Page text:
The Ford 5.4L Triton V8 engine is one of the most common engines in Ford trucks and other vehicles between 1997 and 2014. As you can probably guess by the 5.4 Trion’s long production life, it was a popular engine with solid performance and good overall reliability. With that being said, there are some common 5.4L Triton engine problems that arise more often than others. One of those issues is the failure of the fuel pump driver module, which plays a critical role in the engine’s fuel system.
Luckily, replacing a 5.4L Triton fuel pump driver module isn’t a difficult or costly repair job. In fact, if you are comfortable with a socket wrench, you can complete the job in 15-20 minutes for only $100. For more 5.4L Triton engine problem information, check out our 5 Most Common 5.4L Triton Engine Problems Guide.
What Does a Fuel Pump Driver Module Do?
When you break it down, a 5.4L Triton’s fuel pump driver module is a straightforward component that plays a crucial role in the engine’s fuel delivery system. As you might know, every internal combustion engine needs a fuel pump to deliver fuel from the fuel tank to the rest of the fuel system. The Triton’s fuel pump is powered electrically and works by using an electric motor to power a mechanical pump that creates pressure, pushing fuel through the lines to the engine.
The 5.4L Ford Triton fuel pump operates on a 12-volt DC power source supplied by the car’s battery. When you crank the ignition, an electrical signal is sent to the Triton’s fuel pump driver module. This activates the electric motor and starts pumping fuel to the engine. The fuel pump driver module is responsible for varying the voltage that is supplied to the fuel pump so that it can modulate the correct amount of fuel through its entire operating range. That is obviously crucial as if the pump isn’t supplied with ample power, it won’t pump enough fuel into the combustion chamber for the car to run.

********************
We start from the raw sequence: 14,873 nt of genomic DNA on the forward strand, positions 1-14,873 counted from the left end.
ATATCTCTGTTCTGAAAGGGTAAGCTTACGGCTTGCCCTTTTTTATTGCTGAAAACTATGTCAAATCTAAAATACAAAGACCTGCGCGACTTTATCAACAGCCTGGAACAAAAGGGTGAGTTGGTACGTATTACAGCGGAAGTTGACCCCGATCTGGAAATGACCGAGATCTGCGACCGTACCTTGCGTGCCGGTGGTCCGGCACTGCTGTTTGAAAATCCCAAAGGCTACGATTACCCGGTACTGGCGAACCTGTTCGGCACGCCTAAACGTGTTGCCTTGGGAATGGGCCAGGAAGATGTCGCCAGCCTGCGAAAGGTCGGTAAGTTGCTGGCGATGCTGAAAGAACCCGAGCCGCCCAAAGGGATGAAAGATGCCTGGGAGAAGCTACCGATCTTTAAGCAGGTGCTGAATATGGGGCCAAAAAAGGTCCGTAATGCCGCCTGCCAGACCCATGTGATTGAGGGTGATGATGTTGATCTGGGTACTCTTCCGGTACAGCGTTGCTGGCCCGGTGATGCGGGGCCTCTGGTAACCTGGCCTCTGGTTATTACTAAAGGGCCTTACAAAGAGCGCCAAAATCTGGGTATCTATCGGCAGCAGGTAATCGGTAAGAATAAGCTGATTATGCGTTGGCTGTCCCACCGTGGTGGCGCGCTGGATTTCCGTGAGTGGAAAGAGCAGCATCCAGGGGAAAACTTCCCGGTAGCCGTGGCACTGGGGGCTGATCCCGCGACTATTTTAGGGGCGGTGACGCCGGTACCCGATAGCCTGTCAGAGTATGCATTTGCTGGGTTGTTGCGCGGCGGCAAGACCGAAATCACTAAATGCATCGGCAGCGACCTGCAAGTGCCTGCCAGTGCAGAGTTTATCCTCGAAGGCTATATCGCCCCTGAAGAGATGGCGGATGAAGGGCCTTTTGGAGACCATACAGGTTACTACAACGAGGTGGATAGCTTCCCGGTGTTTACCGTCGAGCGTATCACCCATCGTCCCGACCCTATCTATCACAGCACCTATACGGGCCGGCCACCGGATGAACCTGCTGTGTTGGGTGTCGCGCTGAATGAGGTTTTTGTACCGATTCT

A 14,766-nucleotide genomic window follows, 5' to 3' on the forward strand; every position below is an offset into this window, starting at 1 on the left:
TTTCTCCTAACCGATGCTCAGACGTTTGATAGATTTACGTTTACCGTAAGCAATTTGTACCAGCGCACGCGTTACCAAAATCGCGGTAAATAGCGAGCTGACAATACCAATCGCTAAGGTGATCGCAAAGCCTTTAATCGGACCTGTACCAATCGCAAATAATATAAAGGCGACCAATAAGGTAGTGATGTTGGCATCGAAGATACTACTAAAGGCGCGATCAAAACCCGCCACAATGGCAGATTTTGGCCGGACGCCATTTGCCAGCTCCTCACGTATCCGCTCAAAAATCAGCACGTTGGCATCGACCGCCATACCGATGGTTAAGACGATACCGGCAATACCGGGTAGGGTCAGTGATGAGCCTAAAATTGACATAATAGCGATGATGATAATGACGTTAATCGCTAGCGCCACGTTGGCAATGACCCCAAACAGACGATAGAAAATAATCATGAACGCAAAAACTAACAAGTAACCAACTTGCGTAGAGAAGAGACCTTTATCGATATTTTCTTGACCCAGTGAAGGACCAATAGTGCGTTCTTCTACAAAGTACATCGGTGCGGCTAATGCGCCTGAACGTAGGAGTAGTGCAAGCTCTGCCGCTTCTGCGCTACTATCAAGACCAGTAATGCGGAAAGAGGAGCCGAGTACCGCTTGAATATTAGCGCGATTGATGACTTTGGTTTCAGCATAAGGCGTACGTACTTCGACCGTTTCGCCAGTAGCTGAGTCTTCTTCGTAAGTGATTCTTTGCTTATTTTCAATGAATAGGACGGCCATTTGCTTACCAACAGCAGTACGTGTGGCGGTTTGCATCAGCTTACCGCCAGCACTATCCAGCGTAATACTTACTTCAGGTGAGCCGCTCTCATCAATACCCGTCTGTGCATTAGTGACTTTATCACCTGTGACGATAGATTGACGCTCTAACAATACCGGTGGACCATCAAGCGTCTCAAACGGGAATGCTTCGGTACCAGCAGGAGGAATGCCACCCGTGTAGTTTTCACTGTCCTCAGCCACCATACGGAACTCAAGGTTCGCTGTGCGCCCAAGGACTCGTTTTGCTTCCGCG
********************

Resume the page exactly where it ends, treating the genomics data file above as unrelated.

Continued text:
When the fuel pump driver module fails, the fuel pump might not work at all.
What Ford Vehicles Are Affected By Failing Fuel Pump Driver Modules?
In this guide, we are primarily focused on Ford trucks and SUVs produced between 1997 and 2017 that utilize the Ford 5.4L Triton V8 engine. With that being said, failing fuel pump control modules have affected multiple other Ford vehicles that also have open recalls to solve the issue.
- 1997-2004 Ford F-Series
- 1997-2004 Ford Expedition
- 1997-2004 Lincoln Navigator
- 1997-2017 Ford E-Series
- 2002-2007 Ford Falcon/Fairmont Ghia
- 2003-2004 Ford Fairlane G220/G8
- 2004-2010 Ford F-Series
- 2005-2014 Ford Expedition
- 2005-2014 Lincoln Navigator
- 2006-2008 Lincoln Mark LT
- 2013-15 Ford Taurus
- 2013-15 Ford Flex
- 2013-15 Lincoln MKS
- 2013-15 Lincoln MKT
- 2013-15 Ford Police Interceptor sedan
Symptoms of a Failing Fuel Pump Driver Module
- Engine sputtering / Inconsistent power
- No start
- Hesitation when accelerating
- Loss of power
- Rough idle
- P1233 engine code
When a Ford 5.4 fuel pump driver module starts to act up, it is pretty evident. In most cases, engine sputtering and a rough idle are the first signs that there could be an issue with your fuel pump driver control module. Of course, there are many other things that can cause similar symptoms. The way to find out for sure is by checking your engine codes with an OBDII code reader. If your 5.4 Triton is displaying a P1233 engine code, there is almost a guarantee that the driver module needs to be replaced.